“It’s not really possible to completely transform myself into a tour pro for the week, because I’m not,” said Coe. “At the end of the day, I’m going to leave and go back to being an instructor. I want to soak in everything during the week and watch the players, see their tempos and how they are approaching different shots. I’ll still be a student of the game and bring that back to my students.
“I just try to focus on tempo and rhythm. I can be a great ball striker when I let myself be a ball striker. If I can get the feel for the greens, and make a few putts you never know. But I can’t all of a sudden change who I am. It will be interesting this week.”
Coe said that without time to acclimate to Atlanta Athletic Club, she needed an experienced guide. She sought a caddie who was a club member and could handle a staff bag -- Jacob Calamaro, a collegiate golfer at East Carolina University.
Ashley Grier, a PGA Assistant Professional at Overbrook Golf Club in Bryn Mawr, Pennsylvania, is making her third Championship appearance, having competed in 2018 and 2019. She was the 2020 Women’s PGA Professional Player of the Year. This week, her boyfriend, Bud Lintelman, is her caddie.
“Going into my third Championship, I know a bit more what the golf courses are going to be like and what to expect,” said Grier. “For the first time or two, I was very excited to be there. But now I go in feeling like I have a chance to play well.”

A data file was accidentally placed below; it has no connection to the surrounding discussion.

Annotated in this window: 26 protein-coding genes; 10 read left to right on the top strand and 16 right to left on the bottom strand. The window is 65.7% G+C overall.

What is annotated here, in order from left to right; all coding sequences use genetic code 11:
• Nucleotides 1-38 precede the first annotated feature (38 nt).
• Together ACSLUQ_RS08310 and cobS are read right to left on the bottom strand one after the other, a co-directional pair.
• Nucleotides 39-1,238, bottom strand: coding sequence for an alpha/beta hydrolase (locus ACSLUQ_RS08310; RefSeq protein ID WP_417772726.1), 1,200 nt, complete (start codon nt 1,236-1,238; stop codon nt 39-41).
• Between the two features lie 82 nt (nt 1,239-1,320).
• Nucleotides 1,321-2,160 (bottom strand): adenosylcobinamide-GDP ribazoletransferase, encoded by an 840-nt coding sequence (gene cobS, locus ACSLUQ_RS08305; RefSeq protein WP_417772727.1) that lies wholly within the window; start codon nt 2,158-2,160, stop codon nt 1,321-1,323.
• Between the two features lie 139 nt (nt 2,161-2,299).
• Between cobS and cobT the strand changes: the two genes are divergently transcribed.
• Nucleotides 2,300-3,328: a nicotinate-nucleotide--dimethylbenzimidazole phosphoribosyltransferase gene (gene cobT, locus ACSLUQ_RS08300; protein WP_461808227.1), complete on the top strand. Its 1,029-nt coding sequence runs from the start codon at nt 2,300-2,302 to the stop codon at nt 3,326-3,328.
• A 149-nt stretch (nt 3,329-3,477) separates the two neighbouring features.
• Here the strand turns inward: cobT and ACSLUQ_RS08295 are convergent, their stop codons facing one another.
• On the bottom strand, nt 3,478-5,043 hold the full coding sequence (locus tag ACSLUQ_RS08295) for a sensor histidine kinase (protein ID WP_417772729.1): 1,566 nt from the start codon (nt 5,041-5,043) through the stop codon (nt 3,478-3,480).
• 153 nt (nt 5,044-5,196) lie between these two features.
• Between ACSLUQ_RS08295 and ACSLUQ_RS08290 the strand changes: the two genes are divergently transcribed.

Grier is the daughter of PGA Professional David Grier, owner of Yingling’s Golf Center in Hagerstown, Maryland, which is literally in the front yard of the Grier family home. David and his wife, Judy, purchased the center in 1990. The Grier family home has a miniature golf driving range and an 18-hole putting par-3 course in the front yard.
“My dad always helped me, and he loves the game of golf probably more than anyone I know,” said Ashley. “He has passed that on to me. He has been a big influence on me since I was age 5. But, he probably gave me a club before that.”
Since Grier has been working at Overbrook Golf Club, she’s also had a second coach in a familiar friend since her youth. Overbrook PGA Head Professional Eric Kennedy grew up working for David Grier at Yingling’s Golf Center.
“I’ve known Eric since I was 10 years old,” said Ashley. “He has helped me now that I am in Philadelphia. We teamed last week to tie for first in a Section Pro-Assistant Championship. I’ve been able to play in some Section events in an attempt to get ready for this week.
Stephanie Connelly-Eiswerth, a PGA/LPGA Professional from Fleming Island, Florida, earned PGA Membership in April, and is a PGA Teaching Professional at Eagle Harbor Golf Club. This week marks her fourth career major, including her third straight KPMG Women’s PGA Championship.
Connelly-Eiswerth graduated from the University of Central Florida and competed for seven years on the Symetra Tour, but came up short in qualifying for the LPGA Tour.
“It was a good experience and had some great finishes,” she said. “It was a great life and I wouldn’t trade it.”
Connelly-Eiswerth is a former golf coach at the University of North Florida. She is married to former PGA Professional Adam Eiswerth, who attended Florida State University and is now a government contractor for the U.S. Navy. Adam will caddie for his wife this week.
She also has ties to some of her fellow competitors.